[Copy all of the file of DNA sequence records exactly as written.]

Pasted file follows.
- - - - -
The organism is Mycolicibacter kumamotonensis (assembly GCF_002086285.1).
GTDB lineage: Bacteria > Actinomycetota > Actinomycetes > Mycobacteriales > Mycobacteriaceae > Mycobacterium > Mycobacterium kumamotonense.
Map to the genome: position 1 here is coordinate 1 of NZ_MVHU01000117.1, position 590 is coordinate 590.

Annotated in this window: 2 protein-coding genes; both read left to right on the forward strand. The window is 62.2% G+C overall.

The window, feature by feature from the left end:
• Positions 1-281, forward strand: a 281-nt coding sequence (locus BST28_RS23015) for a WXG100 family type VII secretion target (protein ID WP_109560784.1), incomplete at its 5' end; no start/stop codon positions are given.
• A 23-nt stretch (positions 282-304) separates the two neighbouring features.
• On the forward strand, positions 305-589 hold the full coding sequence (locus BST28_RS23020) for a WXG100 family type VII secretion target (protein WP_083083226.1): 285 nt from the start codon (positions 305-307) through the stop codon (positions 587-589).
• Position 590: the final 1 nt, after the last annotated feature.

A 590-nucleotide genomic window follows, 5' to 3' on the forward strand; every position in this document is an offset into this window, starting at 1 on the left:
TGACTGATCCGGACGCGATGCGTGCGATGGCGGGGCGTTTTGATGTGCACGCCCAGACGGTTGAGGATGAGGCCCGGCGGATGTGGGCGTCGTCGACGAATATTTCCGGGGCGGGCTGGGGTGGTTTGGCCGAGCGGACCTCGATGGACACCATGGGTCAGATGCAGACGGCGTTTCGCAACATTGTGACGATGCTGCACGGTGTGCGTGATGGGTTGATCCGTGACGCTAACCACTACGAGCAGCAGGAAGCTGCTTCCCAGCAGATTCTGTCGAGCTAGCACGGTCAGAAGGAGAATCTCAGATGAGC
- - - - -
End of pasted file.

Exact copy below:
The organism is Mycolicibacter kumamotonensis (assembly GCF_002086285.1).
GTDB lineage: Bacteria > Actinomycetota > Actinomycetes > Mycobacteriales > Mycobacteriaceae > Mycobacterium > Mycobacterium kumamotonense.
Map to the genome: position 1 here is coordinate 1 of NZ_MVHU01000117.1, position 590 is coordinate 590.

Annotated in this window: 2 protein-coding genes; both read left to right on the forward strand. The window is 62.2% G+C overall.

The window, feature by feature from the left end:
• Positions 1-281, forward strand: a 281-nt coding sequence (locus BST28_RS23015) for a WXG100 family type VII secretion target (protein ID WP_109560784.1), incomplete at its 5' end; no start/stop codon positions are given.
• A 23-nt stretch (positions 282-304) separates the two neighbouring features.
• On the forward strand, positions 305-589 hold the full coding sequence (locus BST28_RS23020) for a WXG100 family type VII secretion target (protein WP_083083226.1): 285 nt from the start codon (positions 305-307) through the stop codon (positions 587-589).
• Position 590: the final 1 nt, after the last annotated feature.

A 590-nucleotide genomic window follows, 5' to 3' on the forward strand; every position in this document is an offset into this window, starting at 1 on the left:
TGACTGATCCGGACGCGATGCGTGCGATGGCGGGGCGTTTTGATGTGCACGCCCAGACGGTTGAGGATGAGGCCCGGCGGATGTGGGCGTCGTCGACGAATATTTCCGGGGCGGGCTGGGGTGGTTTGGCCGAGCGGACCTCGATGGACACCATGGGTCAGATGCAGACGGCGTTTCGCAACATTGTGACGATGCTGCACGGTGTGCGTGATGGGTTGATCCGTGACGCTAACCACTACGAGCAGCAGGAAGCTGCTTCCCAGCAGATTCTGTCGAGCTAGCACGGTCAGAAGGAGAATCTCAGATGAGC